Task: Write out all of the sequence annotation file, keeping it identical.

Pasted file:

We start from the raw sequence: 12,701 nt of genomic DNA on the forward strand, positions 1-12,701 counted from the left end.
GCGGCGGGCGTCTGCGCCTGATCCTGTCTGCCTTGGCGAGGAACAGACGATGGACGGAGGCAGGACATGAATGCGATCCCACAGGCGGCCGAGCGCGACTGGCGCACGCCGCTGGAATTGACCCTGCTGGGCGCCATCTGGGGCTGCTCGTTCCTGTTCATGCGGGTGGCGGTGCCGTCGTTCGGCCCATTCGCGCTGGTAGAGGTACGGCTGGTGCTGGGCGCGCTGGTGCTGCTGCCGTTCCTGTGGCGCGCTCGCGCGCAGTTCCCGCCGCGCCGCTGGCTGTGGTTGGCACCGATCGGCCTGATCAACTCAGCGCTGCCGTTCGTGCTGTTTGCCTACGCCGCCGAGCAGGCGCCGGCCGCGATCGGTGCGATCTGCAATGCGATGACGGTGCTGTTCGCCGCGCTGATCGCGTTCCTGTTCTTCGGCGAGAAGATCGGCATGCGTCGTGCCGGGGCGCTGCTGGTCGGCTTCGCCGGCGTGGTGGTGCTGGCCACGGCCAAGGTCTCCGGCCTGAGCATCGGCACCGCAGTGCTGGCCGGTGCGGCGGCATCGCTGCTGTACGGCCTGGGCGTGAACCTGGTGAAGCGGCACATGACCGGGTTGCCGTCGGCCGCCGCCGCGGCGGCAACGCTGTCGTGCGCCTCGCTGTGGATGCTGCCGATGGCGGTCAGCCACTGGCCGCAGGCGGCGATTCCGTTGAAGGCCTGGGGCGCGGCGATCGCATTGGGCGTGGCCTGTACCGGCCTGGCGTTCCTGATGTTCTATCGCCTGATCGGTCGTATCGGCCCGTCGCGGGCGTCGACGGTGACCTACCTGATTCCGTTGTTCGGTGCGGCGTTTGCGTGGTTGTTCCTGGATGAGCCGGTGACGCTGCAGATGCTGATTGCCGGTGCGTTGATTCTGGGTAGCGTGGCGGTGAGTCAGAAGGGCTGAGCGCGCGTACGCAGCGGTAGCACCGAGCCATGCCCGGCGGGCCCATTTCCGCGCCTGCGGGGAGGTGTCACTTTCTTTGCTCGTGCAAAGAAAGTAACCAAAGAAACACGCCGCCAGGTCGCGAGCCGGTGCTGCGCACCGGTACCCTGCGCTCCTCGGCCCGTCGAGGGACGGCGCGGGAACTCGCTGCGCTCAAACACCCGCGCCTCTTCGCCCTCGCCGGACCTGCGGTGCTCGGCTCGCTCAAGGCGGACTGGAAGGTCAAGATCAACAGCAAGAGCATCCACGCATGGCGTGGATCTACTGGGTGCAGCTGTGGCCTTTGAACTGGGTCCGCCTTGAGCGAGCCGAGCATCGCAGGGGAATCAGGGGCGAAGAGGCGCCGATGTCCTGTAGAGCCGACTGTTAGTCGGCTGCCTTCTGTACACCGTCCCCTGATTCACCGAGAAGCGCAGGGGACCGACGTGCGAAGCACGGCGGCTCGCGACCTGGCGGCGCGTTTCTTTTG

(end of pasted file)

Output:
We start from the raw sequence: 12,701 nt of genomic DNA on the forward strand, positions 1-12,701 counted from the left end.
GCGGCGGGCGTCTGCGCCTGATCCTGTCTGCCTTGGCGAGGAACAGACGATGGACGGAGGCAGGACATGAATGCGATCCCACAGGCGGCCGAGCGCGACTGGCGCACGCCGCTGGAATTGACCCTGCTGGGCGCCATCTGGGGCTGCTCGTTCCTGTTCATGCGGGTGGCGGTGCCGTCGTTCGGCCCATTCGCGCTGGTAGAGGTACGGCTGGTGCTGGGCGCGCTGGTGCTGCTGCCGTTCCTGTGGCGCGCTCGCGCGCAGTTCCCGCCGCGCCGCTGGCTGTGGTTGGCACCGATCGGCCTGATCAACTCAGCGCTGCCGTTCGTGCTGTTTGCCTACGCCGCCGAGCAGGCGCCGGCCGCGATCGGTGCGATCTGCAATGCGATGACGGTGCTGTTCGCCGCGCTGATCGCGTTCCTGTTCTTCGGCGAGAAGATCGGCATGCGTCGTGCCGGGGCGCTGCTGGTCGGCTTCGCCGGCGTGGTGGTGCTGGCCACGGCCAAGGTCTCCGGCCTGAGCATCGGCACCGCAGTGCTGGCCGGTGCGGCGGCATCGCTGCTGTACGGCCTGGGCGTGAACCTGGTGAAGCGGCACATGACCGGGTTGCCGTCGGCCGCCGCCGCGGCGGCAACGCTGTCGTGCGCCTCGCTGTGGATGCTGCCGATGGCGGTCAGCCACTGGCCGCAGGCGGCGATTCCGTTGAAGGCCTGGGGCGCGGCGATCGCATTGGGCGTGGCCTGTACCGGCCTGGCGTTCCTGATGTTCTATCGCCTGATCGGTCGTATCGGCCCGTCGCGGGCGTCGACGGTGACCTACCTGATTCCGTTGTTCGGTGCGGCGTTTGCGTGGTTGTTCCTGGATGAGCCGGTGACGCTGCAGATGCTGATTGCCGGTGCGTTGATTCTGGGTAGCGTGGCGGTGAGTCAGAAGGGCTGAGCGCGCGTACGCAGCGGTAGCACCGAGCCATGCCCGGCGGGCCCATTTCCGCGCCTGCGGGGAGGTGTCACTTTCTTTGCTCGTGCAAAGAAAGTAACCAAAGAAACACGCCGCCAGGTCGCGAGCCGGTGCTGCGCACCGGTACCCTGCGCTCCTCGGCCCGTCGAGGGACGGCGCGGGAACTCGCTGCGCTCAAACACCCGCGCCTCTTCGCCCTCGCCGGACCTGCGGTGCTCGGCTCGCTCAAGGCGGACTGGAAGGTCAAGATCAACAGCAAGAGCATCCACGCATGGCGTGGATCTACTGGGTGCAGCTGTGGCCTTTGAACTGGGTCCGCCTTGAGCGAGCCGAGCATCGCAGGGGAATCAGGGGCGAAGAGGCGCCGATGTCCTGTAGAGCCGACTGTTAGTCGGCTGCCTTCTGTACACCGTCCCCTGATTCACCGAGAAGCGCAGGGGACCGACGTGCGAAGCACGGCGGCTCGCGACCTGGCGGCGCGTTTCTTTTG